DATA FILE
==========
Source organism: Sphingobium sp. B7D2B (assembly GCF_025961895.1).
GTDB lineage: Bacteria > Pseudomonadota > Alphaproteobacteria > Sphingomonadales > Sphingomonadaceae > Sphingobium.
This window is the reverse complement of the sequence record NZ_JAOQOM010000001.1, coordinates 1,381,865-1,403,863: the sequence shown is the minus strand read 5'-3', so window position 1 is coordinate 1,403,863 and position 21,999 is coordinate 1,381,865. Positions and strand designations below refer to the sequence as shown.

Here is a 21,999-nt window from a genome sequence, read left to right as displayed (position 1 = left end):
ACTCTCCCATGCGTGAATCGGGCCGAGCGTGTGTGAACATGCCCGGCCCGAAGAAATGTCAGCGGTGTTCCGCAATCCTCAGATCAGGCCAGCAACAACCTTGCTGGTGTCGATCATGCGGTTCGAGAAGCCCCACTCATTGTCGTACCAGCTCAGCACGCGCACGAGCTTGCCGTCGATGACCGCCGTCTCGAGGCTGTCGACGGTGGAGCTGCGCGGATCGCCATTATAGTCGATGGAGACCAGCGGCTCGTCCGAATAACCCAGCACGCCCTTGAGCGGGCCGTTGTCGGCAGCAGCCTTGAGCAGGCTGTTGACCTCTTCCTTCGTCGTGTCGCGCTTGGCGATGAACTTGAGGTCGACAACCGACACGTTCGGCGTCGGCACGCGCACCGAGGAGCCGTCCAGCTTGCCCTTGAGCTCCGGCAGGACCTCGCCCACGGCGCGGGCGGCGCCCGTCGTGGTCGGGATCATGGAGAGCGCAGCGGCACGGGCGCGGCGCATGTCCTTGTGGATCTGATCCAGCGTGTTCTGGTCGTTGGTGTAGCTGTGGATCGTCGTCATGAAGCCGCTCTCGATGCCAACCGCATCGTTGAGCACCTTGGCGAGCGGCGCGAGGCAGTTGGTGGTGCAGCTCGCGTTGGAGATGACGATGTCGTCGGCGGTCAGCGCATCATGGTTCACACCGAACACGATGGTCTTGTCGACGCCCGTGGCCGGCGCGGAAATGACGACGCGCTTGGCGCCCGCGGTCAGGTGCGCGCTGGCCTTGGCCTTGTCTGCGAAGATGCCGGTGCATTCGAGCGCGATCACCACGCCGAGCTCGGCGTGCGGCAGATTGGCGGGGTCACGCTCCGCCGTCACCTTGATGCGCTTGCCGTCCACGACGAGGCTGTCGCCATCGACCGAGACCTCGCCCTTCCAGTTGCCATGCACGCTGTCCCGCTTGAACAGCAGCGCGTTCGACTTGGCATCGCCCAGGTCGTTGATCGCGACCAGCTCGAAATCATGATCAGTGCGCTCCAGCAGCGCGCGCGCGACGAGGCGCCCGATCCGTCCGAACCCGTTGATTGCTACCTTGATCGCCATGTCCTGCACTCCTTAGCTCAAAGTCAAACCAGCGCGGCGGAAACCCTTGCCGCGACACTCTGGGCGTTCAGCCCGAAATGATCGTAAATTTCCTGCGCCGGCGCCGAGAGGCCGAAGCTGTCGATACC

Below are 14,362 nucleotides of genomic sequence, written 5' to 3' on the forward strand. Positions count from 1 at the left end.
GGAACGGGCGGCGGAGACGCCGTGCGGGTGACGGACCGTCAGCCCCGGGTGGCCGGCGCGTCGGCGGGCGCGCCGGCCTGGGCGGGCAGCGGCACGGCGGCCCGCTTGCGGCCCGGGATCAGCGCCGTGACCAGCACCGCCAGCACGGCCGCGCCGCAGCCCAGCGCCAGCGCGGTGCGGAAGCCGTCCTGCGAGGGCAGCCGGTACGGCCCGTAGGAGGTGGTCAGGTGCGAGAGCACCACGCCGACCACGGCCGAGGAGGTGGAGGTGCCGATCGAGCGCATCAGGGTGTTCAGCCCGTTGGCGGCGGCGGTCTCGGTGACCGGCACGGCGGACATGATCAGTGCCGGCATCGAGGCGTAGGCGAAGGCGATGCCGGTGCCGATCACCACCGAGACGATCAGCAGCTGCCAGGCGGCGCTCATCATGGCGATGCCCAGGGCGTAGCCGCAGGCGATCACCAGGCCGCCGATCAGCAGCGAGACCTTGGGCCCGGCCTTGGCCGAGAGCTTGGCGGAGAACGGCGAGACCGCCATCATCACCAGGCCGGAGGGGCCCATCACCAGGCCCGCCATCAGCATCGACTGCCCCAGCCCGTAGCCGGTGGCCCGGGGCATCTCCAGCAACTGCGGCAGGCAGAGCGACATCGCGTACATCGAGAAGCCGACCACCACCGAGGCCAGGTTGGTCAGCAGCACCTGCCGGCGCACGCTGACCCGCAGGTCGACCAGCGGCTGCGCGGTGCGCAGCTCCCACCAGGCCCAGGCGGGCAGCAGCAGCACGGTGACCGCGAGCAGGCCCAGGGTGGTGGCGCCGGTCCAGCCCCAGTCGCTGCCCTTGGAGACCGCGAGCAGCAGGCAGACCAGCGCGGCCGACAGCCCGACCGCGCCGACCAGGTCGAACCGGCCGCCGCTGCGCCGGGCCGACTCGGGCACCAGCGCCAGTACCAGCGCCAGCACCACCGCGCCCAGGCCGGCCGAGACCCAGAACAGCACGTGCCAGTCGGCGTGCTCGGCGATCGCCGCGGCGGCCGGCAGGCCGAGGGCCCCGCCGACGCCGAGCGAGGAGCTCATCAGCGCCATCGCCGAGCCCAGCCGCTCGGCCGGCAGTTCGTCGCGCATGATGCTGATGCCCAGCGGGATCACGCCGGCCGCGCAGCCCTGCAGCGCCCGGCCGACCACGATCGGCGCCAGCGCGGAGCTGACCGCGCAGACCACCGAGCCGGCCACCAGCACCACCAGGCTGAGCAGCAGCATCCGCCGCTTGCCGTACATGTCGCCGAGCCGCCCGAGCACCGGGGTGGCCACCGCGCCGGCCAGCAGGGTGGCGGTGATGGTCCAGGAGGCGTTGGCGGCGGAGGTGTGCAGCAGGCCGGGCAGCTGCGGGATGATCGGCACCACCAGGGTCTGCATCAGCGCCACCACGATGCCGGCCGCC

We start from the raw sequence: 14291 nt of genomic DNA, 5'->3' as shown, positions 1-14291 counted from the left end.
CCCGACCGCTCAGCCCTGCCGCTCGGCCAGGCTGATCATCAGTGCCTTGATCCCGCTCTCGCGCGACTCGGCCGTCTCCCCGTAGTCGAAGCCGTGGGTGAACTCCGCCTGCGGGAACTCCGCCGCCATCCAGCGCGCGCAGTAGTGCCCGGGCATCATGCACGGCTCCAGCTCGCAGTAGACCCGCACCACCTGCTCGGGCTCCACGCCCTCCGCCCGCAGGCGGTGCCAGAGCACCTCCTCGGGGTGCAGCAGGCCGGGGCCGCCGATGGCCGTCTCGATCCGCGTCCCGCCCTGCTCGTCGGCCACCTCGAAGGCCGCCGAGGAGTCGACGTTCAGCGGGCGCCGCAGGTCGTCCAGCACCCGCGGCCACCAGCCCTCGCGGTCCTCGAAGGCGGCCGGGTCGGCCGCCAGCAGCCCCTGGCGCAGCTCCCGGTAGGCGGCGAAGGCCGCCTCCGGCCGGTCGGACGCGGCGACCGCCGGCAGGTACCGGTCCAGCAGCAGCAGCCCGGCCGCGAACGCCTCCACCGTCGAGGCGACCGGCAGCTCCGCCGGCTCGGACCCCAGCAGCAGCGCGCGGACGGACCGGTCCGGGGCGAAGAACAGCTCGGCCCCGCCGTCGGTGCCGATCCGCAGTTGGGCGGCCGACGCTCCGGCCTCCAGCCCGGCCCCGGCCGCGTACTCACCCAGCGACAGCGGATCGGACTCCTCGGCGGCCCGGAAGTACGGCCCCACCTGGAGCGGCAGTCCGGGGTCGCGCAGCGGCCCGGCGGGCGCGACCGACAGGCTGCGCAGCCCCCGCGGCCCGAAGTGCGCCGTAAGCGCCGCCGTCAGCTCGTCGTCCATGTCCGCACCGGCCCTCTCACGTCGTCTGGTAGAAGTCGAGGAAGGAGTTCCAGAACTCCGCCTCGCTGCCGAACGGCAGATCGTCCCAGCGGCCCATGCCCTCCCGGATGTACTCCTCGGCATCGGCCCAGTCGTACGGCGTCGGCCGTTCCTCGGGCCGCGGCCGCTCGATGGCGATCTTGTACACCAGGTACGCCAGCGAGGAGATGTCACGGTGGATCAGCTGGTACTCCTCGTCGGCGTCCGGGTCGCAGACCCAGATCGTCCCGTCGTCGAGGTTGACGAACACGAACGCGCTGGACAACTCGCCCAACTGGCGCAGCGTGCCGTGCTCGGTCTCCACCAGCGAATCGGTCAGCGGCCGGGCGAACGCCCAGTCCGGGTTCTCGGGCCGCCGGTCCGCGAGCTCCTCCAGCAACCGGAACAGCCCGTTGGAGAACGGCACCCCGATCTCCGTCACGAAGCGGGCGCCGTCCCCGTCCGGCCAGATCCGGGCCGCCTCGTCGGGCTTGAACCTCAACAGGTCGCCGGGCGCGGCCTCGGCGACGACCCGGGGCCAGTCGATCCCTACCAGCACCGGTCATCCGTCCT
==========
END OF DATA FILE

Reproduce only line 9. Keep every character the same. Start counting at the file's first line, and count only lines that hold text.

CCCGACCGCTCAGCCCTGCCGCTCGGCCAGGCTGATCATCAGTGCCTTGATCCCGCTCTCGCGCGACTCGGCCGTCTCCCCGTAGTCGAAGCCGTGGGTGAACTCCGCCTGCGGGAACTCCGCCGCCATCCAGCGCGCGCAGTAGTGCCCGGGCATCATGCACGGCTCCAGCTCGCAGTAGACCCGCACCACCTGCTCGGGCTCCACGCCCTCCGCCCGCAGGCGGTGCCAGAGCACCTCCTCGGGGTGCAGCAGGCCGGGGCCGCCGATGGCCGTCTCGATCCGCGTCCCGCCCTGCTCGTCGGCCACCTCGAAGGCCGCCGAGGAGTCGACGTTCAGCGGGCGCCGCAGGTCGTCCAGCACCCGCGGCCACCAGCCCTCGCGGTCCTCGAAGGCGGCCGGGTCGGCCGCCAGCAGCCCCTGGCGCAGCTCCCGGTAGGCGGCGAAGGCCGCCTCCGGCCGGTCGGACGCGGCGACCGCCGGCAGGTACCGGTCCAGCAGCAGCAGCCCGGCCGCGAACGCCTCCACCGTCGAGGCGACCGGCAGCTCCGCCGGCTCGGACCCCAGCAGCAGCGCGCGGACGGACCGGTCCGGGGCGAAGAACAGCTCGGCCCCGCCGTCGGTGCCGATCCGCAGTTGGGCGGCCGACGCTCCGGCCTCCAGCCCGGCCCCGGCCGCGTACTCACCCAGCGACAGCGGATCGGACTCCTCGGCGGCCCGGAAGTACGGCCCCACCTGGAGCGGCAGTCCGGGGTCGCGCAGCGGCCCGGCGGGCGCGACCGACAGGCTGCGCAGCCCCCGCGGCCCGAAGTGCGCCGTAAGCGCCGCCGTCAGCTCGTCGTCCATGTCCGCACCGGCCCTCTCACGTCGTCTGGTAGAAGTCGAGGAAGGAGTTCCAGAACTCCGCCTCGCTGCCGAACGGCAGATCGTCCCAGCGGCCCATGCCCTCCCGGATGTACTCCTCGGCATCGGCCCAGTCGTACGGCGTCGGCCGTTCCTCGGGCCGCGGCCGCTCGATGGCGATCTTGTACACCAGGTACGCCAGCGAGGAGATGTCACGGTGGATCAGCTGGTACTCCTCGTCGGCGTCCGGGTCGCAGACCCAGATCGTCCCGTCGTCGAGGTTGACGAACACGAACGCGCTGGACAACTCGCCCAACTGGCGCAGCGTGCCGTGCTCGGTCTCCACCAGCGAATCGGTCAGCGGCCGGGCGAACGCCCAGTCCGGGTTCTCGGGCCGCCGGTCCGCGAGCTCCTCCAGCAACCGGAACAGCCCGTTGGAGAACGGCACCCCGATCTCCGTCACGAAGCGGGCGCCGTCCCCGTCCGGCCAGATCCGGGCCGCCTCGTCGGGCTTGAACCTCAACAGGTCGCCGGGCGCGGCCTCGGCGACGACCCGGGGCCAGTCGATCCCTACCAGCACCGGTCATCCGTCCT